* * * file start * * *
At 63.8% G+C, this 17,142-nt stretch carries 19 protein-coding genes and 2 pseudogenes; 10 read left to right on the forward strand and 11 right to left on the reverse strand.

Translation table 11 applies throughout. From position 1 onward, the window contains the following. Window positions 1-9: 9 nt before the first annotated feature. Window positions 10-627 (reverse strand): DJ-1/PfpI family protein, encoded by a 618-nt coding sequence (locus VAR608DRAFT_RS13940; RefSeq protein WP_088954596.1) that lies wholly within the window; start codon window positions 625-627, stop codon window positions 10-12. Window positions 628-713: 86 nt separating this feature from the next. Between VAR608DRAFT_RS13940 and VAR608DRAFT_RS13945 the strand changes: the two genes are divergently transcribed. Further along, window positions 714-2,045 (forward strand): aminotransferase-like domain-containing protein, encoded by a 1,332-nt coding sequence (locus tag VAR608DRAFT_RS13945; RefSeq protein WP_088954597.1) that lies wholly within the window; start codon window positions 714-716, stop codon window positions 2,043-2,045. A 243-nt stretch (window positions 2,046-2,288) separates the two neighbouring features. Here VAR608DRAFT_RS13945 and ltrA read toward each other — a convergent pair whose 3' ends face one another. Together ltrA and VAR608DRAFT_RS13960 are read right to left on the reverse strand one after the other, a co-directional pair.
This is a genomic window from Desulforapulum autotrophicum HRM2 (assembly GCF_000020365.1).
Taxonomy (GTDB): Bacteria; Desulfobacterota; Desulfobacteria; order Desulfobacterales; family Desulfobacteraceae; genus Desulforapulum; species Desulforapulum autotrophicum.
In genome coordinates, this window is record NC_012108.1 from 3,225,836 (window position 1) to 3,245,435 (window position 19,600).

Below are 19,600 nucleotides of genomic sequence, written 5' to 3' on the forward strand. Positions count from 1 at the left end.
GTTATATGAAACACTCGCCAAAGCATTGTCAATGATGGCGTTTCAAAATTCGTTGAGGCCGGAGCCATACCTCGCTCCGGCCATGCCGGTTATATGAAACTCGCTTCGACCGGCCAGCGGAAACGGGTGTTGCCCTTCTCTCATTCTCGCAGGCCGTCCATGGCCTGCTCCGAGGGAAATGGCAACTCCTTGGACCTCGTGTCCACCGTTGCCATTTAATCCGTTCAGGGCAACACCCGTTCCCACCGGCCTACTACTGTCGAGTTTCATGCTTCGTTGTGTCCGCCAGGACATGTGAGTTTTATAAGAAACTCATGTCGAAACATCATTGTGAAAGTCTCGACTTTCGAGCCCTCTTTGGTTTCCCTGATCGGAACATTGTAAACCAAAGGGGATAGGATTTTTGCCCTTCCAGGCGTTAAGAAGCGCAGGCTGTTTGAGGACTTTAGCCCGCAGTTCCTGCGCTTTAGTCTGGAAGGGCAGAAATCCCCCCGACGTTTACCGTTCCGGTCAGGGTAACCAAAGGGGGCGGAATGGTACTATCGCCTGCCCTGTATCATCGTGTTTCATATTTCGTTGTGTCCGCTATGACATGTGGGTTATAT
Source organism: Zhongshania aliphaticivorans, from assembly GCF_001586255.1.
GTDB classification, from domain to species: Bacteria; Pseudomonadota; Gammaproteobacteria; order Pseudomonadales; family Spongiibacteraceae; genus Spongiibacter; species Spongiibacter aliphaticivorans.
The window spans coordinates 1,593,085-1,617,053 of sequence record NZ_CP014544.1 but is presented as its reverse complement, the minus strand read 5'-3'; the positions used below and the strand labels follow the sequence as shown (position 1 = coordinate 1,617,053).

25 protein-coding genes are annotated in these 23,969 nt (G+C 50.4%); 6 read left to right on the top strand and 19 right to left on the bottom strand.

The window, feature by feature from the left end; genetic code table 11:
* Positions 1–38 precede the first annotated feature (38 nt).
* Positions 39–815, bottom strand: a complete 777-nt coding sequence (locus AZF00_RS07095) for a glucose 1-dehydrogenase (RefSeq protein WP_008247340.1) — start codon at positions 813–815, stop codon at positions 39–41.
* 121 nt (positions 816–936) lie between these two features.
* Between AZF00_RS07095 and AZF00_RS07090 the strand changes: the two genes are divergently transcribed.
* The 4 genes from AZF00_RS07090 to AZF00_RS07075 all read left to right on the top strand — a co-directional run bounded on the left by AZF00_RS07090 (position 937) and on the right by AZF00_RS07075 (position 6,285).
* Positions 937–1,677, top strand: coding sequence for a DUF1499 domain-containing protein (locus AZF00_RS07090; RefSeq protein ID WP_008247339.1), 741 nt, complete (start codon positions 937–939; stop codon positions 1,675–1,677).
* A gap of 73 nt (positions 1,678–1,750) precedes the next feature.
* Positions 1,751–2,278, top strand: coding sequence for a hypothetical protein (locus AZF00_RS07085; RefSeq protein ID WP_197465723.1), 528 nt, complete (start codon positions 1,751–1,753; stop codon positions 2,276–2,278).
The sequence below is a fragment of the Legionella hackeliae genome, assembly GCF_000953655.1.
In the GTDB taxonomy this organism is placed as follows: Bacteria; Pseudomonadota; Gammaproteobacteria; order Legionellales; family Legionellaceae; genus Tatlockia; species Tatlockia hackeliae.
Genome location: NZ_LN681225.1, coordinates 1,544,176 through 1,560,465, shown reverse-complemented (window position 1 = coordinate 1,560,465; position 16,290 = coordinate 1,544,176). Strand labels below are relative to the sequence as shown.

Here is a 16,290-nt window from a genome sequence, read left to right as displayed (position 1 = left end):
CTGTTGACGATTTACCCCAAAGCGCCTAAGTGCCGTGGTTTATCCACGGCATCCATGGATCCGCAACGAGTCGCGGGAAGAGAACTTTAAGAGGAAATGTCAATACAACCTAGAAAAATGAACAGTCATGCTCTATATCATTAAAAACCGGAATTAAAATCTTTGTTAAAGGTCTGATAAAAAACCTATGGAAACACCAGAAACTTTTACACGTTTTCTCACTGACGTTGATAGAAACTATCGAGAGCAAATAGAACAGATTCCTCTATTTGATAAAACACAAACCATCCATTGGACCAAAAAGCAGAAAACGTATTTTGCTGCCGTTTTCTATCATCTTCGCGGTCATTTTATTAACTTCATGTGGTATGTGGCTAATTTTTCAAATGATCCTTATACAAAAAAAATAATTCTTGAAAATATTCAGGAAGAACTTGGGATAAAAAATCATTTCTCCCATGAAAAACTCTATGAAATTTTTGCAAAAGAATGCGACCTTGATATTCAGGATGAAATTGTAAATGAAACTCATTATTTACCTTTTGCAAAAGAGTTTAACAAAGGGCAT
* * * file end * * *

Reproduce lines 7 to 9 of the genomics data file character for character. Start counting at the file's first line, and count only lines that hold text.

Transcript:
GTTATATGAAACACTCGCCAAAGCATTGTCAATGATGGCGTTTCAAAATTCGTTGAGGCCGGAGCCATACCTCGCTCCGGCCATGCCGGTTATATGAAACTCGCTTCGACCGGCCAGCGGAAACGGGTGTTGCCCTTCTCTCATTCTCGCAGGCCGTCCATGGCCTGCTCCGAGGGAAATGGCAACTCCTTGGACCTCGTGTCCACCGTTGCCATTTAATCCGTTCAGGGCAACACCCGTTCCCACCGGCCTACTACTGTCGAGTTTCATGCTTCGTTGTGTCCGCCAGGACATGTGAGTTTTATAAGAAACTCATGTCGAAACATCATTGTGAAAGTCTCGACTTTCGAGCCCTCTTTGGTTTCCCTGATCGGAACATTGTAAACCAAAGGGGATAGGATTTTTGCCCTTCCAGGCGTTAAGAAGCGCAGGCTGTTTGAGGACTTTAGCCCGCAGTTCCTGCGCTTTAGTCTGGAAGGGCAGAAATCCCCCCGACGTTTACCGTTCCGGTCAGGGTAACCAAAGGGGGCGGAATGGTACTATCGCCTGCCCTGTATCATCGTGTTTCATATTTCGTTGTGTCCGCTATGACATGTGGGTTATAT
Source organism: Zhongshania aliphaticivorans, from assembly GCF_001586255.1.
GTDB classification, from domain to species: Bacteria; Pseudomonadota; Gammaproteobacteria; order Pseudomonadales; family Spongiibacteraceae; genus Spongiibacter; species Spongiibacter aliphaticivorans.